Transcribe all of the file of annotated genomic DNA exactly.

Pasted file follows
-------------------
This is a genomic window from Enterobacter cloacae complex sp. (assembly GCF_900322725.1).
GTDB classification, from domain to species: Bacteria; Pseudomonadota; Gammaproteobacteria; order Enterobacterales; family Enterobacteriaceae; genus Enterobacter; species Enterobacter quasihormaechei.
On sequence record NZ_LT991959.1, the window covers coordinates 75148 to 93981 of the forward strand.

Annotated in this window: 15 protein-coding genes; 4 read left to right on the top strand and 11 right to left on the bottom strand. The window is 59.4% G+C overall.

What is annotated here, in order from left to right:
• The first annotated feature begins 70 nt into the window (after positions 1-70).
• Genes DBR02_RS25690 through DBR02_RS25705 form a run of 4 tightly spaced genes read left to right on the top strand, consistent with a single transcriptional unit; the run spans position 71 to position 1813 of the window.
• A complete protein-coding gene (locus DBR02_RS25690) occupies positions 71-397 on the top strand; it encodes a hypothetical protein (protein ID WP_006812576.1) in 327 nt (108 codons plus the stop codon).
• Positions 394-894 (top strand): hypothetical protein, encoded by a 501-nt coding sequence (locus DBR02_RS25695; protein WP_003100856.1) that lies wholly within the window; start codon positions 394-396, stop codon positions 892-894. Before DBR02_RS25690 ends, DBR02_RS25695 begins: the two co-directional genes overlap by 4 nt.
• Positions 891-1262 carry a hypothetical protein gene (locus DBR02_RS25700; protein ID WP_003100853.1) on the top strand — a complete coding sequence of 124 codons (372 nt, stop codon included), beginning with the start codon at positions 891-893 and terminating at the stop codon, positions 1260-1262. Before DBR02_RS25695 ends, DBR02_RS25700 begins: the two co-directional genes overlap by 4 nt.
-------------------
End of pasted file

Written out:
This is a genomic window from Enterobacter cloacae complex sp. (assembly GCF_900322725.1).
GTDB classification, from domain to species: Bacteria; Pseudomonadota; Gammaproteobacteria; order Enterobacterales; family Enterobacteriaceae; genus Enterobacter; species Enterobacter quasihormaechei.
On sequence record NZ_LT991959.1, the window covers coordinates 75148 to 93981 of the forward strand.

Annotated in this window: 15 protein-coding genes; 4 read left to right on the top strand and 11 right to left on the bottom strand. The window is 59.4% G+C overall.

What is annotated here, in order from left to right:
• The first annotated feature begins 70 nt into the window (after positions 1-70).
• Genes DBR02_RS25690 through DBR02_RS25705 form a run of 4 tightly spaced genes read left to right on the top strand, consistent with a single transcriptional unit; the run spans position 71 to position 1813 of the window.
• A complete protein-coding gene (locus DBR02_RS25690) occupies positions 71-397 on the top strand; it encodes a hypothetical protein (protein ID WP_006812576.1) in 327 nt (108 codons plus the stop codon).
• Positions 394-894 (top strand): hypothetical protein, encoded by a 501-nt coding sequence (locus DBR02_RS25695; protein WP_003100856.1) that lies wholly within the window; start codon positions 394-396, stop codon positions 892-894. Before DBR02_RS25690 ends, DBR02_RS25695 begins: the two co-directional genes overlap by 4 nt.
• Positions 891-1262 carry a hypothetical protein gene (locus DBR02_RS25700; protein ID WP_003100853.1) on the top strand — a complete coding sequence of 124 codons (372 nt, stop codon included), beginning with the start codon at positions 891-893 and terminating at the stop codon, positions 1260-1262. Before DBR02_RS25695 ends, DBR02_RS25700 begins: the two co-directional genes overlap by 4 nt.